The Fast Look

sculpture

Chrysler Imperial Model CV Airflow Coupe, 1934. Photo: Peter Harholdt.
Courtesy of Miles Collier Collections @ the Revs Institute.

In 1909, at a time when automobiles were just starting to gain traction as a technology in society, an Italian poet named F. T. Marinetti penned “The Futurist Manifesto,” which recounts the excitement of a car accident as allegory to inspire a generation of artists to embrace the aesthetics of technology. And in turn, these artists inspired designers, architects, critics, engineers, and even politicians with their language of speed, danger, and mythological struggle. Thirty years later, the European continent was entering its second catastrophic war. Futurism didn’t survive these real-world dangers (and many of the Futurists themselves did not survive it, either). But the aesthetics of speed were already tied in to the shape and feel of our technology. Continue reading

Landscapes in the Air

sculpture

Installation view of Spencer Finch: The Western Mystery at the Olympic Sculpture Park. © Seattle Art Museum, Photo: Mark Woods.

When we think of representations of landscapes in art, the first thing that comes to mind might be the rich history of landscape painting. Developing in  the Egyptian, Roman, and Chinese traditions, landscape painting developed techniques of perspective, as well as idealistic concepts of nature— often focusing on the lack of humans, or at least minimal evidence of their existence in the works, in contrast to the “pure nature” of the landscape image. Continue reading

Body Sculpting

sculpture

Installation View, Bespoke.

Additive manufacturing technologies, often called 3D printing, don’t necessarily change sculpting as much as they do our understanding of the sculpting process. As bespoke processes of creation involved into what we now know as industrial manufacturing, a pivotal feature of the newly produced objects were that they were more closely identical, that is, mass produced in replication of an ideal object. Previously, objects like cookware, machinery, and even dwellings were certainly mass produced, but each individual object had variations and inconsistencies that showed the fingerprints of the individual builders. Continue reading

Just Blue Things

Portia Munson’s “FLOOD” images courtesy of Disjecta.

A wave of objects inhabited the gallery in Portia Munson’s Flood, at the Disjecta Contemporary Arts Center. Mostly plastic, some metal, others paper, and yet still others, constructed from material that is harder to parse. But all of them, blue. They were blue things. In their unevenness, their jumbled edges, stacked and piled together, in their mass and totality, they were blue. Continue reading

Between Physical and Digital

sculpture

Set dresser Matt Brooks makes landscapes from found fabrics in Kubo’s cemetery set.KUBO AND THE TWO STRINGS ©2016, TWO STRINGS, LLC

In the shadows of the far side of the cavernous space, are rows of faces. Or more precisely, rows of a face. One row of twenty-four tiny faces, formed in plastic by a 3D printer, becomes one face. Each photographed, then pulsed together in a burst of twenty-four frames per second, becomes a single second of film— the illusion of motion depicted in moving light projected onto a screen. Viewed as if pulled back from that film-to-be, the faces on the wall appear as moments frozen in time. The smallest syllables of spoken words, hanging on the small, painted lips of the characters. The subtle topologies of facial expressions, caught in a stasis, so that we might examine them. But they are not moments. Those moments never existed. Continue reading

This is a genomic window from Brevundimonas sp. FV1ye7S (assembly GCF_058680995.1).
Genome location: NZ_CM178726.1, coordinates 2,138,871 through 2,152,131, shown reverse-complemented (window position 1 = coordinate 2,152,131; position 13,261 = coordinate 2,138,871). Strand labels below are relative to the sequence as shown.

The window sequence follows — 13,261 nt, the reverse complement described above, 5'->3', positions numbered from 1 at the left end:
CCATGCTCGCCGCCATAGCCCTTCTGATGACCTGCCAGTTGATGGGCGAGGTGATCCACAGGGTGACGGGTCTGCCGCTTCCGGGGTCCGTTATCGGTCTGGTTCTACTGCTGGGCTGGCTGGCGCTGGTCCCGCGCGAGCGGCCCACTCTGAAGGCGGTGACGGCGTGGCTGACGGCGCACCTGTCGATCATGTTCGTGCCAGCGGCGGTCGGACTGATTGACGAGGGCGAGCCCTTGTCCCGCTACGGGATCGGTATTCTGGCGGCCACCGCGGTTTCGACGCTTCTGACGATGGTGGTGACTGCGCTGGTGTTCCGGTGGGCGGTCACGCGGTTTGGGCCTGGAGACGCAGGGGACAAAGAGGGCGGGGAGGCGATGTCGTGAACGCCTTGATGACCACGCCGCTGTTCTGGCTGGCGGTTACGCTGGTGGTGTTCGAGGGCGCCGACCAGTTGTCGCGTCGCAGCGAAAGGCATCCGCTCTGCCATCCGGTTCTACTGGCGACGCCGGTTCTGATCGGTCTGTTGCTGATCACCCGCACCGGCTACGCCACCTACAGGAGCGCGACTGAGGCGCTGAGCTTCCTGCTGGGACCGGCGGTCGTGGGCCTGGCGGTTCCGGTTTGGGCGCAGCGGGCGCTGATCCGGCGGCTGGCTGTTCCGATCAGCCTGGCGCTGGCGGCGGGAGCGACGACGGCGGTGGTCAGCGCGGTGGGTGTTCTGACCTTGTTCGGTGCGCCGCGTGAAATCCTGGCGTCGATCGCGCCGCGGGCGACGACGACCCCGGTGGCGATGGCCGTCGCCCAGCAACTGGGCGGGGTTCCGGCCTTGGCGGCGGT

Through the Orbit of Furniture

sculpture

Installation photos of APEX: Dawn Cerny, copyright Dawn Cerny, photos courtesy Portland Art Museum

I’m walking amongst a display of furniture— in a way. But these are not actual pieces of furniture. Their names often reference furniture: side table, biblelot cart, gray wardrobe, orange chair. But they do not appear to be useable pieces of furniture. They lean to the side, tower precariously, their uneven surfaces coming to drastic angles, not the usual orthogonal angles we are accustomed to from our household furnishings. Continue reading

The Shapes of Spaces

sculpture

Installation view, Chicago Works: Amanda Williams, MCA Chicago. July 18 – December 31, 2017. Photo: Nathan Keay, © MCA Chicago

Upon first glance, Amanda Williams’s Reliquary 1: To Unlearned People This May Seem to be Full of Nothing and Void of Humanity looks exactly as described in the title. Cut from sheets of plywood, the piece appears like a small house, constructed from panels painted white, and consisting mostly of void, where the wood has been removed. However, on closer examination, one can see that each sheet of plywood is actually a figure — the rectangular holes represent lots, the wood that remains represents streets, and the entire house is folded from the flat surface of a map. This is a house that has been built from a map of Englewood, a neighborhood in South Chicago. Continue reading